Apple CEO Tim Cook said Wednesday during Apple's annual shareholder meeting that the Apple TV+ streaming service will offer only original programming. It won't launch reruns like some of the service's competitors, including AT&T's upcoming service HBO Max.
Apple TV+ launched late last year, with a reported $6 billion budget that's being spent on original characters and new shows.
Earlier this week, AT&T's HBO announced that it will air a "Friends" reunion show on HBO Max. One shareholder at the annual general meeting in Cupertino asked why that wasn't an Apple TV+ show.
"We love 'Friends.' Who doesn't love 'Friends'? It's not what Apple TV+ is about, it's about original programming," Cook said. "It doesn't feel right for Apple to go out and take a rerun. It doesn't feel like Apple."
"We're going to be focused on original programming," Cook said.
Cook said on Wednesday that Apple TV+ is off to a "rousing start" in terms of subscribers, but he did not disclose the number of subscribers.
Apple is offering a free year of Apple TV+ with purchase of an Apple device, which will help build subscribers quickly. "It's crazy we did this," Cook said.
Cook also talked during the shareholder meeting about acquisitions made in 2019.
Cook said Apple bought 14 companies in 2019. The Federal Trade Commission has asked Apple for details about its acquisitions since 2010, especially smaller companies, the FTC said earlier this month. Cook said that Apple buys companies for "great talent and great technology."
In a Q-and-A session, Cook talked a little bit about Apple's health ambitions. He said that while Apple is continuing work on providing health records on iPhones, it was unlikely to compete with an enterprise provider like Cerner.
"My iPhone has my records from Apple and Stanford on it, and it's so incredible to go back and look at every lab test you've ever had. That's our objective," Cook said.
He declined to answer a question about a project to create a continuous glucose monitor, which CNBC reported on in April, and whether it would allow people with diabetes to monitor their blood sugar levels.
"I don't want to talk specifically about the continuous glucose monitors, because that gets into product road maps and so forth," Cook said.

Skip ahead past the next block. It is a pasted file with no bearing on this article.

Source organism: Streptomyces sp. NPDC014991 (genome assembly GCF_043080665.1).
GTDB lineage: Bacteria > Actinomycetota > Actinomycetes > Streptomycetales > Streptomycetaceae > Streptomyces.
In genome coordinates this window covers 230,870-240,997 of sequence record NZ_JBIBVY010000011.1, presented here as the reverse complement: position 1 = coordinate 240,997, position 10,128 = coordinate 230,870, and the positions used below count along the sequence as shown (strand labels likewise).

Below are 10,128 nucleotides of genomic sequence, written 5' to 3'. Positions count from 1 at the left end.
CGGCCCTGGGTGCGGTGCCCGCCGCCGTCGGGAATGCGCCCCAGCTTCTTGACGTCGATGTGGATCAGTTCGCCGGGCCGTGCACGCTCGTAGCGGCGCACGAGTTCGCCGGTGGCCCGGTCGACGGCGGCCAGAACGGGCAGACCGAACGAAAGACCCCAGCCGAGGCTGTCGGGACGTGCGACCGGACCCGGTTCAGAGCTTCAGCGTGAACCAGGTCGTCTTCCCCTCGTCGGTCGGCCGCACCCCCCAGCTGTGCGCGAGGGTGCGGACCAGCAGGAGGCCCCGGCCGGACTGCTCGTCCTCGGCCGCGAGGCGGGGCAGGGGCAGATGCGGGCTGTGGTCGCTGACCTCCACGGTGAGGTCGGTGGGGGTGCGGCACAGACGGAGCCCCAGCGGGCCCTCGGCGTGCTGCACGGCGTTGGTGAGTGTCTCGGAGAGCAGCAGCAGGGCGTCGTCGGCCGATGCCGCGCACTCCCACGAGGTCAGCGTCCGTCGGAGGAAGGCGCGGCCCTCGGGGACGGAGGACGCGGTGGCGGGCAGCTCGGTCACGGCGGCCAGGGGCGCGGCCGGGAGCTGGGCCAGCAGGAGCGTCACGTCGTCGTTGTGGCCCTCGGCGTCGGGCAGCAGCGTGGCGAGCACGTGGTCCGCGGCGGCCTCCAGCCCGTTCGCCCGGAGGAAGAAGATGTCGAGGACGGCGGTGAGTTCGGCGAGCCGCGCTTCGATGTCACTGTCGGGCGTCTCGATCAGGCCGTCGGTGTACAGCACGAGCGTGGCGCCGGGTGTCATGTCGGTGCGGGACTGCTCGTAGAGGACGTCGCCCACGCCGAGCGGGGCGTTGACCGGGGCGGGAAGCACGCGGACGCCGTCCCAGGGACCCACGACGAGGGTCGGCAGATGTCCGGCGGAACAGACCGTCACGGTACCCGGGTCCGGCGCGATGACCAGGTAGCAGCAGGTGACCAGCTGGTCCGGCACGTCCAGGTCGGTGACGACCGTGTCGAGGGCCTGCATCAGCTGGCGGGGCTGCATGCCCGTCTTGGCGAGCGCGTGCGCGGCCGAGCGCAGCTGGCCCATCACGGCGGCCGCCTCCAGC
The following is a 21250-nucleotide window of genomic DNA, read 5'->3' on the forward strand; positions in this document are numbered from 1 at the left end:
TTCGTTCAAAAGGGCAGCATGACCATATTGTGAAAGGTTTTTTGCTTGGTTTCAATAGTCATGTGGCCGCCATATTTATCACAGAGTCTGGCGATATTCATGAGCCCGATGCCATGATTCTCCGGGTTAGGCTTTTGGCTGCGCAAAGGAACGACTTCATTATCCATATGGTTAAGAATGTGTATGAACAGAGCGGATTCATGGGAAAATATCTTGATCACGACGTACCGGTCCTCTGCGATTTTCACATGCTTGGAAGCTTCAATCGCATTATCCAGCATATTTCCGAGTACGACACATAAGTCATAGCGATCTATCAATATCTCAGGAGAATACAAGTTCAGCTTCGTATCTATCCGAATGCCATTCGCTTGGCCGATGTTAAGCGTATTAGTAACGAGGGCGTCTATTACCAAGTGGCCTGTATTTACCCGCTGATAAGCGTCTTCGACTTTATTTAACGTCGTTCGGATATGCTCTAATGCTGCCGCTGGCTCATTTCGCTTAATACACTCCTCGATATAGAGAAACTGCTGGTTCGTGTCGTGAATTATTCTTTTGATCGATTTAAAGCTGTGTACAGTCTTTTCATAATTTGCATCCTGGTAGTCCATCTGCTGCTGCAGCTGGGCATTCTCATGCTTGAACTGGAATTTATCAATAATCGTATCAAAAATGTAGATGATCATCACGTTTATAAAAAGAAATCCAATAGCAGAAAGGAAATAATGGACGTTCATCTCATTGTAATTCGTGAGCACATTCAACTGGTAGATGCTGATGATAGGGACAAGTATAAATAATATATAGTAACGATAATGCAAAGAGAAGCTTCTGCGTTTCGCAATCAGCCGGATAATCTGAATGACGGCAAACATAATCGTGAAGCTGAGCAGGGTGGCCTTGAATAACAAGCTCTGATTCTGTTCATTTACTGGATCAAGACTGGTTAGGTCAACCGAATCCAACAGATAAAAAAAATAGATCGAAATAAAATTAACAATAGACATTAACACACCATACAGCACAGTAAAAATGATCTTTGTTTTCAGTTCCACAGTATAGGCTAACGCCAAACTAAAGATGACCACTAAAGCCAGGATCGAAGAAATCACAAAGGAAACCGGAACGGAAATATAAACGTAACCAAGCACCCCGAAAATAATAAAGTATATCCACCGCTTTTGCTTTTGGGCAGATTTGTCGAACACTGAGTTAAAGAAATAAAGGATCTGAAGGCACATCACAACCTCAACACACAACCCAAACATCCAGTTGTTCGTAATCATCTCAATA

Apple's three proposals were approved by shareholders, and all three shareholder-submitted proposals were rejected.
At Apple's recommendation, shareholders rejected a proposal that would encourage Apple to detail how it responds to government demands related to free expression. The proposal was brought by SumOfUs, a consumer advocacy group, after Apple faced criticism that it deferred to Beijing when removing a controversial app during the Hong Kong protests. It received 40.6% of shareholder votes, versus 59.4% against, according to a preliminary tally.
Shareholders also rejected a proposal asking the board of directors to take the environment into consideration when setting goals for executive pay. 12.1% of shareholders voted in favor of that proposal. A proposal that would enable an additional director nominated by shareholders was also struck down with only 31.1% of shareholders voting for approval. Apple said in an SEC filing that it has faced similar proposals for the last six years.
In past years, Apple has seemed to respond to proposals even if they didn't pass. In 2018, for example, Apple shareholders voted against a proposal to push the company to address child device addiction. Later that year, Apple released a new feature called Screen Time, which enables parents to set usage limits on iPhones and iPads.
Directors James Bell, Tim Cook, Al Gore, Andrea Jung, Art Levinson, Ron Sugar and Sue Wagner were reelected, and Apple's accounting firm, Ernst and Young, was approved. Shareholders also approved executive pay in a nonbinding vote.